Natively Digital: A Curated NFT Sale runs from June 3-10. It features work by 27 digital artists, including Kevin McCoy’s “Quantum,” a simple geometric animation that Sotheby’s says is the first known NFT, created in May 2014.

There is also an Alien CryptoPunk NFT for sale: ‘CryptoPunk #7523’. CryptoPunks are a series of 10,000 unique pixel art characters created by Larva Labs in 2017. There are nine of the sought-after alien variety, two of which have fetched more than $7 million in previous sales.

Jack Dorsey's first tweet raised $2.9 million as NFT

Jack Dorsey’s first tweet raised $2.9 million as NFT

A single NFT artwork (above) by digital artist Beeple raised $69.3 million at Christie's

A single NFT artwork (above) by digital artist Beeple raised $69.3 million at Christie’s

People walk past CryptoPunk digital art non-fungible token (NFT) displayed on a digital billboard in Times Square on May 12, 2021 in New York City

People walk past CryptoPunk digital art non-fungible token (NFT) displayed on a digital billboard in Times Square on May 12, 2021 in New York City

For each purchase, the NFT is sent to the buyer’s cryptocurrency wallet; no physical artwork changes hands.

Bidding starts at $100 and buyers can pay in plain money or in the cryptocurrencies bitcoin and ether.

Sotheby’s first NFT auction was in April, with digital works by the artist known as ‘Pak’ bringing in $16.8 million.

Michael Bouhanna, contemporary art specialist at Sotheby’s in London, said that although sales in April were dominated by crypto-native buyers — people who have benefited from recent cryptocurrency price hikes — NFT artworks are becoming increasingly attractive to existing customers.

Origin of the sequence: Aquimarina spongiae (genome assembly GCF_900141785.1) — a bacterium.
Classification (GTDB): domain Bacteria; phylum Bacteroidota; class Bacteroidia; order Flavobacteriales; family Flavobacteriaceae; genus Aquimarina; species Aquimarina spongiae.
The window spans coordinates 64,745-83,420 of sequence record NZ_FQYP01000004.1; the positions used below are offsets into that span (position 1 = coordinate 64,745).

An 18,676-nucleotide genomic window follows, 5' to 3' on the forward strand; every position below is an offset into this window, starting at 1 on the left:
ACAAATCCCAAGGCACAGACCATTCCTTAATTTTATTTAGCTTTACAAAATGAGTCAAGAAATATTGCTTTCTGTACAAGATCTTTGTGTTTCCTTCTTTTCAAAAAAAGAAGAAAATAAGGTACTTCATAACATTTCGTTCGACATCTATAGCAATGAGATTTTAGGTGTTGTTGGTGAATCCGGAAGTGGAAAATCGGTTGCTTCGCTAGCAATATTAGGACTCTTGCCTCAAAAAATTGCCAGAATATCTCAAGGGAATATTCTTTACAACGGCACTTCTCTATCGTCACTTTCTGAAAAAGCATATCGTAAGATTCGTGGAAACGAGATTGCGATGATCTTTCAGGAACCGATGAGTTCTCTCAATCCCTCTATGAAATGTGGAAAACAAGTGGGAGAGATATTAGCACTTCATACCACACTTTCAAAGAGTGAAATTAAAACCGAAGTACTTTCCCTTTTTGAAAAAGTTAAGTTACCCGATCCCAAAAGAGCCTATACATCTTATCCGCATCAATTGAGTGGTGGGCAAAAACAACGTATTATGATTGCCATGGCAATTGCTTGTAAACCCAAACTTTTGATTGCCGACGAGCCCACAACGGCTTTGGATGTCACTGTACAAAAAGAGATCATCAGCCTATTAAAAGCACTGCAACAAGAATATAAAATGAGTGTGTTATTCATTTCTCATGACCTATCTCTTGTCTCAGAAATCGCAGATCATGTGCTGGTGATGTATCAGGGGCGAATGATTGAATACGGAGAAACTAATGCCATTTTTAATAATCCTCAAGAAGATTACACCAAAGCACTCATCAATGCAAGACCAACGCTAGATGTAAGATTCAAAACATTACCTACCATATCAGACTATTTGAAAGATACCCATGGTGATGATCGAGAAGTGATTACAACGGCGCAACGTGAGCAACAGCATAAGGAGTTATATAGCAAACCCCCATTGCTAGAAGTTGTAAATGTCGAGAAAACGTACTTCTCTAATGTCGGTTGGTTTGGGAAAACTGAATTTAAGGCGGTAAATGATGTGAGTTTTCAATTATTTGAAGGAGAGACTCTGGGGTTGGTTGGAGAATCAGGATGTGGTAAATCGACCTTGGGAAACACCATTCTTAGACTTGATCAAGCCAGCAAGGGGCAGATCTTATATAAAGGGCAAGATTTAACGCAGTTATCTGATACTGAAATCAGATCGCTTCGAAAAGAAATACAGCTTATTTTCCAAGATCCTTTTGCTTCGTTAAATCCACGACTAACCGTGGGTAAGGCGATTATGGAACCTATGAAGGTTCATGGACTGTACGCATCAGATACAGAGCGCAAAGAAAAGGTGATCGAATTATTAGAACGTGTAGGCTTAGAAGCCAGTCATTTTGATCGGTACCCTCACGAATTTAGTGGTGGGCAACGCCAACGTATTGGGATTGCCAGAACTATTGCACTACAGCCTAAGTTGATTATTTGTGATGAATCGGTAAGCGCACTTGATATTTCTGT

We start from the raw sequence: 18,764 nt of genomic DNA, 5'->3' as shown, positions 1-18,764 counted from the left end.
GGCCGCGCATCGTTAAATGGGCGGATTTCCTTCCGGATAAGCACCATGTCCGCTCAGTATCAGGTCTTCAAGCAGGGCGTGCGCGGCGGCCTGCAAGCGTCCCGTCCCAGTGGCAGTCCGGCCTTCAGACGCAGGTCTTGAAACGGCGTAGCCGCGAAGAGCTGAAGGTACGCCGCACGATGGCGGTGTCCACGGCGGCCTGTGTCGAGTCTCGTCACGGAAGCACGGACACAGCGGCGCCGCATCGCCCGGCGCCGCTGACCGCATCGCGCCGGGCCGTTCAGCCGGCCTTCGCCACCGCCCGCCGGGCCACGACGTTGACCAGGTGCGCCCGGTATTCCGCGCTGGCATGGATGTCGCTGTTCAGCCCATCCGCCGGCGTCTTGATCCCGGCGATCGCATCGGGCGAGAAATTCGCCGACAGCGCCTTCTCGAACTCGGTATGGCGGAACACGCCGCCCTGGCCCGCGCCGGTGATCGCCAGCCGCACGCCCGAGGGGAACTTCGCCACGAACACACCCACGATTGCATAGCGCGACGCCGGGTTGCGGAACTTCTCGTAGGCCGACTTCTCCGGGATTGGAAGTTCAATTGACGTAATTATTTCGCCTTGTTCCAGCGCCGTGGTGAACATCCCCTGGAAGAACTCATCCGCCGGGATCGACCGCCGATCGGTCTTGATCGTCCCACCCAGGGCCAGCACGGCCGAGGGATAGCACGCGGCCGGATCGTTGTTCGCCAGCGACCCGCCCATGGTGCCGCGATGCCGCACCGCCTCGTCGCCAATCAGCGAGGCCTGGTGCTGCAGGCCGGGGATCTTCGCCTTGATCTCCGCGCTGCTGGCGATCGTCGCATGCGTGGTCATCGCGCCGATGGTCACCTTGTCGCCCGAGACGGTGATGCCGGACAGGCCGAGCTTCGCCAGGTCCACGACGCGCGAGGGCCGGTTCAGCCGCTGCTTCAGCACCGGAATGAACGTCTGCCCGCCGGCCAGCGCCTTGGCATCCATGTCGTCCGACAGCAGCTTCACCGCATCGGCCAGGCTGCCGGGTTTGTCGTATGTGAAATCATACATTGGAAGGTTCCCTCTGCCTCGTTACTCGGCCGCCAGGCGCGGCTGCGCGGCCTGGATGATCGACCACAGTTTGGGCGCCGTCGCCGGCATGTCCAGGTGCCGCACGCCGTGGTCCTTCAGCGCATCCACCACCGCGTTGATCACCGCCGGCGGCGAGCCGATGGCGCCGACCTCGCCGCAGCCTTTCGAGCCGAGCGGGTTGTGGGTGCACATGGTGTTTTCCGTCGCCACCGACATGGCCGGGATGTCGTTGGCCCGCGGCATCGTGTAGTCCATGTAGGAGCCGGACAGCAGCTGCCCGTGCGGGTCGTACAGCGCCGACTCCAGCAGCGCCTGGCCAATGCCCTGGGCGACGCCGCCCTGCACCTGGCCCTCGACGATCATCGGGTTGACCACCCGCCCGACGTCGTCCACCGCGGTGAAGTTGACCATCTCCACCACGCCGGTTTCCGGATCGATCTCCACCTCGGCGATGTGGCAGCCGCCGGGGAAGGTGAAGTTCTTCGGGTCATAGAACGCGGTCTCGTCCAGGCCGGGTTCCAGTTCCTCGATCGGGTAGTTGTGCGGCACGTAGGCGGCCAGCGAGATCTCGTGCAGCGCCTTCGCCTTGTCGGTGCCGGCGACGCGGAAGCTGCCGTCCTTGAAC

“I’ve seen a crossover with our collector base, very active in contemporary art, who are very intrigued and eager to learn more,” he said.

What is a non-fungible token (NFT)?

What is an NFT?

A Non-Fungible Token (NFT) is a unique digital token encrypted with an artist’s signature that verifies its ownership and authenticity and is permanently attached to the piece.

How do they look like?

Most NFTs contain some sort of digital artwork, such as photos, videos, GIFs, and music. Theoretically, anything digital could be converted into an NFT.

Where do you buy them?

Currently, NFTs are most commonly sold in so-called “drops,” timed online sales by blockchain-powered marketplaces such as Nifty Gateway, Opensea, and Rarible.

Why would I want to own one?

There are a variety of reasons why someone would want to buy an NFT. For some, the reason may be emotional value, as NFTs are seen as collectibles. For others, they are seen as an investment opportunity similar to cryptocurrencies, as the value could rise.

When were NFTs created?

Writer and podcaster Andrew Steinwold traced the origins of NFTs to 2012, with the creation of the cryptocurrency Colored Coins. But NFTs didn’t become mainstream until five years later, when the blockchain game CryptoKitties started selling virtual cats in 2017.